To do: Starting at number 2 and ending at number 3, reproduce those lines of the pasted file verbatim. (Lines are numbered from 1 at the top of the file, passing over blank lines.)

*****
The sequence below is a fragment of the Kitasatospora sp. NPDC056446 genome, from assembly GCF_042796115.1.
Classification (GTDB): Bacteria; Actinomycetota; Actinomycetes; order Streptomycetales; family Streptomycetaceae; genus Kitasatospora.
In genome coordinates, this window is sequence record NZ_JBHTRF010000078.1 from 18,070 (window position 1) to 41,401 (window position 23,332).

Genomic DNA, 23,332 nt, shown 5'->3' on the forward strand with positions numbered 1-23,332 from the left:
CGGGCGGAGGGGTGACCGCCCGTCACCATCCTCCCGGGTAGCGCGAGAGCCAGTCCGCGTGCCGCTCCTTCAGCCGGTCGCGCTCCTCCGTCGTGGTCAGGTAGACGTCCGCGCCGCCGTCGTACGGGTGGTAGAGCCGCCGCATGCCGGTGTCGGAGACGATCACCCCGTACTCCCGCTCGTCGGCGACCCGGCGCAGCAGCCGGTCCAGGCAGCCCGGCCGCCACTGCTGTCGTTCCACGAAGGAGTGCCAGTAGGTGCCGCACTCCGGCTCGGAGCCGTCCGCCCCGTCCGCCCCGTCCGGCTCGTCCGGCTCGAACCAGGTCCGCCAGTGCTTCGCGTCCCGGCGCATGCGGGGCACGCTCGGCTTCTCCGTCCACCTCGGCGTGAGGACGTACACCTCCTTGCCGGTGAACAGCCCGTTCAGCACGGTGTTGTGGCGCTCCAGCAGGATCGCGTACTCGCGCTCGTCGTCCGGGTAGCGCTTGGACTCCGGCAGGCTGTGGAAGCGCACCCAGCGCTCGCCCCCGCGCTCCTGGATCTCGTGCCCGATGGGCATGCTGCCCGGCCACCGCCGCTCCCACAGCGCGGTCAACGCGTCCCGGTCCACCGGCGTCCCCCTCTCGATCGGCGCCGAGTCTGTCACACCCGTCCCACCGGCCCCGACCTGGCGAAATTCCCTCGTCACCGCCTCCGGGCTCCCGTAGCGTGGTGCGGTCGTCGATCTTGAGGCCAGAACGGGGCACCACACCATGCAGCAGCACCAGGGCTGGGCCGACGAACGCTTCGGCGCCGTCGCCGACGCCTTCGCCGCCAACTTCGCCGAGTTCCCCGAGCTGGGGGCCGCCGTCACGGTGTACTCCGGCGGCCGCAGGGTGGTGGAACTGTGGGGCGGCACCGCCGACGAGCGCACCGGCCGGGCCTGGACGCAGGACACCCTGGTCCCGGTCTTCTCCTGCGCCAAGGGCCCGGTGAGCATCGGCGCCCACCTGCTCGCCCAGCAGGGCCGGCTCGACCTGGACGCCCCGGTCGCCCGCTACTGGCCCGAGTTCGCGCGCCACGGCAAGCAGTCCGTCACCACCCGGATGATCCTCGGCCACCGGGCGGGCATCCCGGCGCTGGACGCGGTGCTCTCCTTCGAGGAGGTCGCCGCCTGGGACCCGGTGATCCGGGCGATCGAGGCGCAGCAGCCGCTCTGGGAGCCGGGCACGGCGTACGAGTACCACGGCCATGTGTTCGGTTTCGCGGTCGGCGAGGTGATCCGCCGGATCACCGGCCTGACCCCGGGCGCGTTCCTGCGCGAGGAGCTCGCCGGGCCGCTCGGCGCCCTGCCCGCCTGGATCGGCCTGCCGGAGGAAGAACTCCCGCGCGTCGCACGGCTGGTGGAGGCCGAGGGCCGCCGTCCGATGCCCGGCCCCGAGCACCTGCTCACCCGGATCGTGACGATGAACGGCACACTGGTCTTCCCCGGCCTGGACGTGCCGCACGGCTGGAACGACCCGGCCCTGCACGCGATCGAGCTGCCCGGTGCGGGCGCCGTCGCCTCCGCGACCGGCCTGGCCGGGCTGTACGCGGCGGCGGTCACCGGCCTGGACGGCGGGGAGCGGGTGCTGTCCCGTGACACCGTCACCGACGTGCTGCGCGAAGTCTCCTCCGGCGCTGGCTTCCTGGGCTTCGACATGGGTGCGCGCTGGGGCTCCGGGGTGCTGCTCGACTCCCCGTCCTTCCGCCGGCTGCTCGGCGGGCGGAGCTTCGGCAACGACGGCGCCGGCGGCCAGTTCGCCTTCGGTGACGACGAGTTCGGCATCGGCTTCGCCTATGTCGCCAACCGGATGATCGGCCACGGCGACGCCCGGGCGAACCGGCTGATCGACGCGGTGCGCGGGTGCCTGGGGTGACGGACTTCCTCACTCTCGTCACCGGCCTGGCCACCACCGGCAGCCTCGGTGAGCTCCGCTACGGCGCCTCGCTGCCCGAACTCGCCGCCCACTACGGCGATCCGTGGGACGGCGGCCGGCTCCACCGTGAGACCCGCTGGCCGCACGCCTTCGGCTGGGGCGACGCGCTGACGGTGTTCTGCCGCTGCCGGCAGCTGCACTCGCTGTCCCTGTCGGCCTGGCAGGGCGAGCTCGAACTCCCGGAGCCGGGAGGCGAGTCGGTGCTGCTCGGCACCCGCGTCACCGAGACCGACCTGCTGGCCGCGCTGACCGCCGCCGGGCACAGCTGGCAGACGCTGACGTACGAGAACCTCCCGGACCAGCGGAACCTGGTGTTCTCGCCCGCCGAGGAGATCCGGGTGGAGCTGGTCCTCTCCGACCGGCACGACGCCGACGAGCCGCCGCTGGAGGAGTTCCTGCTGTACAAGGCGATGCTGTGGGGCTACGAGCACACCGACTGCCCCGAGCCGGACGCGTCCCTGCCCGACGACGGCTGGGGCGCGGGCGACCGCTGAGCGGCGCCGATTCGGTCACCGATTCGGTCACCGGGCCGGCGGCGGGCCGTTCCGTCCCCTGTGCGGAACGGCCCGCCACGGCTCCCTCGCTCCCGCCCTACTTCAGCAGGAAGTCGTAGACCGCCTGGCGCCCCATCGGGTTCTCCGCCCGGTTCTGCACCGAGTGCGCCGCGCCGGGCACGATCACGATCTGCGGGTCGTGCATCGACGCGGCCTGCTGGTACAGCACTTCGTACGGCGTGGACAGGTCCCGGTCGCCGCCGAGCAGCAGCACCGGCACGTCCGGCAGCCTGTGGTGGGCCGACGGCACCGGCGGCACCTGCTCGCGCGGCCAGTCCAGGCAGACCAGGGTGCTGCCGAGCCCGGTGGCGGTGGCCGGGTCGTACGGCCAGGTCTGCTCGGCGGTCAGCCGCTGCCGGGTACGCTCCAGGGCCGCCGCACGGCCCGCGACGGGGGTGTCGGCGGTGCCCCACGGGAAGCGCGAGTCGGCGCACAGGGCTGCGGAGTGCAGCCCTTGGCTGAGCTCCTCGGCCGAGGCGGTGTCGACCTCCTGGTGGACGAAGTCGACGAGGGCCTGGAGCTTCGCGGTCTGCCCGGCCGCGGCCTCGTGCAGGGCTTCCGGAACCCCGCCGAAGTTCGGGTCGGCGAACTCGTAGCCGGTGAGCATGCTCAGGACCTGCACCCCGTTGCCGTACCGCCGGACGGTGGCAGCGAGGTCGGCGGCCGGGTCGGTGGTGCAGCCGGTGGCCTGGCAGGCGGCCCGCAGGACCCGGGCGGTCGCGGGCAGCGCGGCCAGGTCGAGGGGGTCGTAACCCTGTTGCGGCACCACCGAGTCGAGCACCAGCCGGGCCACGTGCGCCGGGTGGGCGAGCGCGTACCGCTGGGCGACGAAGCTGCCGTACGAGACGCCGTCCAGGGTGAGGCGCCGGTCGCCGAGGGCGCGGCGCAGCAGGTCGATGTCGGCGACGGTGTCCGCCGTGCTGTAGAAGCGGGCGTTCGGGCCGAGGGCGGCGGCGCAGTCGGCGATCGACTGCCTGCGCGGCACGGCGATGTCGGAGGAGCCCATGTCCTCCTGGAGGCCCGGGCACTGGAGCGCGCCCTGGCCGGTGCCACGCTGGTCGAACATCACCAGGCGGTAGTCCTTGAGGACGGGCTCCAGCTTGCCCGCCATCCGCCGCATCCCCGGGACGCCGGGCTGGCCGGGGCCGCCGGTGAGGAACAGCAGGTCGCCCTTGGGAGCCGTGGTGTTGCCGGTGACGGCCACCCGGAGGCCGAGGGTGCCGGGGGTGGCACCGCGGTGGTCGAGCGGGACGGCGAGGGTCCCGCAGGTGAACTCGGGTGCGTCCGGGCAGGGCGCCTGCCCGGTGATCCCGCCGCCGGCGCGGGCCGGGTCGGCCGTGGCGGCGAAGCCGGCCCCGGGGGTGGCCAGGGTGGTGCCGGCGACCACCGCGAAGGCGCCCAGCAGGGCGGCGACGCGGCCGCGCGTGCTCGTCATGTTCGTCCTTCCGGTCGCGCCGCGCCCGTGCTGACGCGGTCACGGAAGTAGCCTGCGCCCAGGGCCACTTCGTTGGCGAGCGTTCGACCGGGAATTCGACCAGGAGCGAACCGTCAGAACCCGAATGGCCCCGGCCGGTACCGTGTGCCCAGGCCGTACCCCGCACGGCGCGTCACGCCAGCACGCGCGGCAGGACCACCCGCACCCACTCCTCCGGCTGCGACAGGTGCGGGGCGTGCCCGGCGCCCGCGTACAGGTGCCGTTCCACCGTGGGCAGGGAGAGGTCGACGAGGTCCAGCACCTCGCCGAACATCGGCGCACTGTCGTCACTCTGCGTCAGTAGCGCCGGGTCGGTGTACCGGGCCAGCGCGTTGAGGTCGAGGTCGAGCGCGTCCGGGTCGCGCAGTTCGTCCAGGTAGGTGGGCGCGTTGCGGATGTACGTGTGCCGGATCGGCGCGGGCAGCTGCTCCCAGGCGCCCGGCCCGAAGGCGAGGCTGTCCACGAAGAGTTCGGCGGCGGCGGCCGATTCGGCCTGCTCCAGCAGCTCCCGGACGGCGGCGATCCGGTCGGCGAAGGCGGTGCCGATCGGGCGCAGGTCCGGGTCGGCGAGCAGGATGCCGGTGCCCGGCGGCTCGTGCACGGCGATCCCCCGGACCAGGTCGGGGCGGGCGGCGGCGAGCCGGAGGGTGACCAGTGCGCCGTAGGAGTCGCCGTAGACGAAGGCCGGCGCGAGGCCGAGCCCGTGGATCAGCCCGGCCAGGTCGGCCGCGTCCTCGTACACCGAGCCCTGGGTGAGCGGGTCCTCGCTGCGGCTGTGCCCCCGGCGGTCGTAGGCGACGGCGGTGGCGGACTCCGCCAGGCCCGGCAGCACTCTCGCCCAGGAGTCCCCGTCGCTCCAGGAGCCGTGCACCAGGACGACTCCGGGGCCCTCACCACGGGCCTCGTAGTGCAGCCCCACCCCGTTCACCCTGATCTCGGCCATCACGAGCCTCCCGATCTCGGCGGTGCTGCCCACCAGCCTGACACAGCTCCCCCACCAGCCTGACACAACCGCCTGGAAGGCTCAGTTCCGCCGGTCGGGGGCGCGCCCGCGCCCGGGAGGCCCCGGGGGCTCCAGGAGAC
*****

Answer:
Classification (GTDB): Bacteria; Actinomycetota; Actinomycetes; order Streptomycetales; family Streptomycetaceae; genus Kitasatospora.
In genome coordinates, this window is sequence record NZ_JBHTRF010000078.1 from 18,070 (window position 1) to 41,401 (window position 23,332).